Last night I attended (well, presided over) the 2010 Annual Meeting of the Coos Curry Small Woodlands Association Annual Meeting and Dinner. This was my second year as President at the meeting. We had about 50 people in attendance. The meeting went quickly and we even got a long motion by the Scholarship Committee dealt with (approved with one amendment). All the experience I had presiding over the meetings of the Handcrafted Soapmakers Guild came in very handy!
Gary Haga, a local logger and entrepreneur, was one of the speakers. His topic was Economically Utilizing Biomass (What to do with those slash piles?). I found it VERY interesting.
When logging is done, the loggers take the “merchantable timber” to the mills, which leaves everything that isn’t a log there on the landing – and that includes limbs, tops, bottoms, rotten trees … anything that isn’t a solid log suitable for sawing into boards at the specs of the particular mill(s) being delivered to. Some of the residual can sometimes be taken for chips, but even so, that needs to be clean and able to be loaded onto trucks. However you look at it, there is LOTS of stuff left over (90,000 tons in 2009 in Coos County alone).
Last year I asked the loggers to leave anything that could be firewood separately stacked, but their definition of “useable for firewood” was considerably different than mine … and we still had a huge pile. I hate the slash piles, but figuring out what to do with them has been problematic (not just for us, apparently). It just seems like all that wood could be used for something!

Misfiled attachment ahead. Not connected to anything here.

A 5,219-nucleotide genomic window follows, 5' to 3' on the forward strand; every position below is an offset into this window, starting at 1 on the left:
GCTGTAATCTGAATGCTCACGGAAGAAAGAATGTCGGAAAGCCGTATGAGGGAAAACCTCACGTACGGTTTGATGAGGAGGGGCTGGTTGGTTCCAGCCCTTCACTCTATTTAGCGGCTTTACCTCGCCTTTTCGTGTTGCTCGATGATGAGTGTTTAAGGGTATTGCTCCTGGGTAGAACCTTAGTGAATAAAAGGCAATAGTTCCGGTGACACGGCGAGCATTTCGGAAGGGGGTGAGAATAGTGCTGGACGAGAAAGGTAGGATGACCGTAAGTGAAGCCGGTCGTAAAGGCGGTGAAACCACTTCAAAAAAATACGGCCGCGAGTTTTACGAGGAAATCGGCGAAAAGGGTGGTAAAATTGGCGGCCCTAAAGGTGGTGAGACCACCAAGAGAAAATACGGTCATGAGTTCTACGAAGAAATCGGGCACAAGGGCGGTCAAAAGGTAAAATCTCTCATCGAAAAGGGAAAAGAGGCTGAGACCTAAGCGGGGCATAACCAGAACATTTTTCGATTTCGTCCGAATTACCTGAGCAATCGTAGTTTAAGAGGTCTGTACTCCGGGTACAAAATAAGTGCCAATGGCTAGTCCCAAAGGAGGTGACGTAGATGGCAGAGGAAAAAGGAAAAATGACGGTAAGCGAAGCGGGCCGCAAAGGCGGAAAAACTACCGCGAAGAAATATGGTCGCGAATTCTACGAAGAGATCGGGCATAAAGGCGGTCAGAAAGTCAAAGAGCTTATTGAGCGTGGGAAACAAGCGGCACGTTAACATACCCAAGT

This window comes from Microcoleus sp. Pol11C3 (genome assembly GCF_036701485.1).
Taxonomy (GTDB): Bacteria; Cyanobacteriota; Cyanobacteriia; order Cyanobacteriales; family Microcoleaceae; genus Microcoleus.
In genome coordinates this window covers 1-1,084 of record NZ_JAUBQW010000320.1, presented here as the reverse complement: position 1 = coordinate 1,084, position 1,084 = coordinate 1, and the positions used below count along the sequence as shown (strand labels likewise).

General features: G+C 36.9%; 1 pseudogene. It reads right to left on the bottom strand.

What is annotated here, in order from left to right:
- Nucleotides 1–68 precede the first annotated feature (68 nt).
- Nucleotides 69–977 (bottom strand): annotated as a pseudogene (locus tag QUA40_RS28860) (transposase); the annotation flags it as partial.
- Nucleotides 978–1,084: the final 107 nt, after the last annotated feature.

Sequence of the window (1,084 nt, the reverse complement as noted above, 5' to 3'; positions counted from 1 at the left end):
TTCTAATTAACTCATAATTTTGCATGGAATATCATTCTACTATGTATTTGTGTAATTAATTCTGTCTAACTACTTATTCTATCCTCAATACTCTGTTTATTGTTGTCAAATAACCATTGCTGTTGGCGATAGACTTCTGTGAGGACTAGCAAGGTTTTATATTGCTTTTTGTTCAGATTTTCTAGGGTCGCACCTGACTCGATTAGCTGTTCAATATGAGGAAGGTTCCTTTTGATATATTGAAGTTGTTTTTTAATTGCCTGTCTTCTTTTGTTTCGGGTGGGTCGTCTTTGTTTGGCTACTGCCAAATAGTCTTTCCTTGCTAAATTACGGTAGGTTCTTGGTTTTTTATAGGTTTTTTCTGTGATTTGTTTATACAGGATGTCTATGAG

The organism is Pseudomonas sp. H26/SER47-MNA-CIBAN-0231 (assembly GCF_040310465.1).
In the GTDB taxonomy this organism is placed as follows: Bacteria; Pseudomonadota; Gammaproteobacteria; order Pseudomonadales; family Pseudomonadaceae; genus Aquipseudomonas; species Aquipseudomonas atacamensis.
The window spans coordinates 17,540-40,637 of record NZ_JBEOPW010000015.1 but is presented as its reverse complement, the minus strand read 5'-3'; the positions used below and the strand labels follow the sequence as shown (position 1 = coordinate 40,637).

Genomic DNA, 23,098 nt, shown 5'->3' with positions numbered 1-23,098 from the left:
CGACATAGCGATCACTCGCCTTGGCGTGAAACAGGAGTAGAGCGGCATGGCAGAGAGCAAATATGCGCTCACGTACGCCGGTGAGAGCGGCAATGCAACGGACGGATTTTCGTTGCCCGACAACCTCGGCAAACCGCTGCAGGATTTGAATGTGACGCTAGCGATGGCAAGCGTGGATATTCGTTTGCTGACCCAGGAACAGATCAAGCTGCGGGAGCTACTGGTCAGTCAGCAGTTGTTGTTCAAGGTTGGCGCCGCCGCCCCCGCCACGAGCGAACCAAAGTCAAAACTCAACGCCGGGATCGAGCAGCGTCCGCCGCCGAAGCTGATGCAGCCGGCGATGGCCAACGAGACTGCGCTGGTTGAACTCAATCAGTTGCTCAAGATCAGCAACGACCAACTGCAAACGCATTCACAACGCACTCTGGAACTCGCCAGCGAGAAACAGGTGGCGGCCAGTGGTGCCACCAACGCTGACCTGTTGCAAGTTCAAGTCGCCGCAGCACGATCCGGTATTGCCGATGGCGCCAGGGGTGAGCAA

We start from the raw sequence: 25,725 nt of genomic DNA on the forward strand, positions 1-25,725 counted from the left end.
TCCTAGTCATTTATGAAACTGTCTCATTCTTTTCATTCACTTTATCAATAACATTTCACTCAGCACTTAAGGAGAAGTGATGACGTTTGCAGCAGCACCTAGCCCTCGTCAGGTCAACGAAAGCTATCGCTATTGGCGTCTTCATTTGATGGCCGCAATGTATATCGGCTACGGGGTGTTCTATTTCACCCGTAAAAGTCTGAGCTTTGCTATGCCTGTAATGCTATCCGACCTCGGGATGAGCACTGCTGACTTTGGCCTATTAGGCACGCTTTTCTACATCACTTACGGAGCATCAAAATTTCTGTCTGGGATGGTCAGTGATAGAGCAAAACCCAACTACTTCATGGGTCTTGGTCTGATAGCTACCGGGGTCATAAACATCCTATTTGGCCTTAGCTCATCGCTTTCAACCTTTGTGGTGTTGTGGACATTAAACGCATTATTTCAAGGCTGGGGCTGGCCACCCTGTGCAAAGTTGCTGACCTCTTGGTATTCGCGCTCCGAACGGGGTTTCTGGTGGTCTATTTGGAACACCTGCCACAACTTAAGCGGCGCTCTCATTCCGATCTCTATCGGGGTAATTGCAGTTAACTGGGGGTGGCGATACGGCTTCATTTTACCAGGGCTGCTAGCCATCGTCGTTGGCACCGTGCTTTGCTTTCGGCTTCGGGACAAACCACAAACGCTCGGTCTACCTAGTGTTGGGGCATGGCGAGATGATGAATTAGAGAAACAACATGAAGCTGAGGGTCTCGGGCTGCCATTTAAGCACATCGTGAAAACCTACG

From the piles from last year we’ve been picking out firewood and let others do the same. We also went up and chipped some of the branches and such to put on the space between the raised beds in our garden. That was a LOT of work (but the parts of the garden that got done did look very “Martha Stewart”!). Even so, we hardly made a dent into the piles.
A couple of years ago I got the idea that maybe they could be chipped and then turned into pellets or something that could be used in woodstoves. Like Presto Logs or something. I even did some research on it, and come to the conclusion that it would take financing and expertise far above what I have. Turns out, that’s exactly what Gary Haga’s talk was about last night.
Gary has been doing research into the possibilities of making hog fuel (dirty chips that can be burned in large burners to provide heat and/or energy) and also into making pressed blocks or pucks that can be burned like logs in a woodstove. So far he hasn’t found an economical way to do it. The chips have to be dried and pressed … and the machines that do that run upwards of $500,000. There is also the issue of getting the equipment to piles, which are usually on log landings at the end of bumpy, rutted, dirt and gravel logging roads. All in all, it’s not feasible YET – but he’s still working on it.
In the meantime, I’m still trying to figure out what we can do here. This year we’re going to have some more logging done and I’m going to be even more specific on how I want the slash separated and piled. Hopefully we can figure out something we can do here that will utilize at least part of it more efficiently.
In the long term, it will take the establishment of a co-generation facility being built in Coos County that can utilize the potential fuel to generate energy. There are research and feasibility studies being done, but it will probably be quite a while before anything is actually realized. I just hope it’s in time help the timber industry and economy here locally.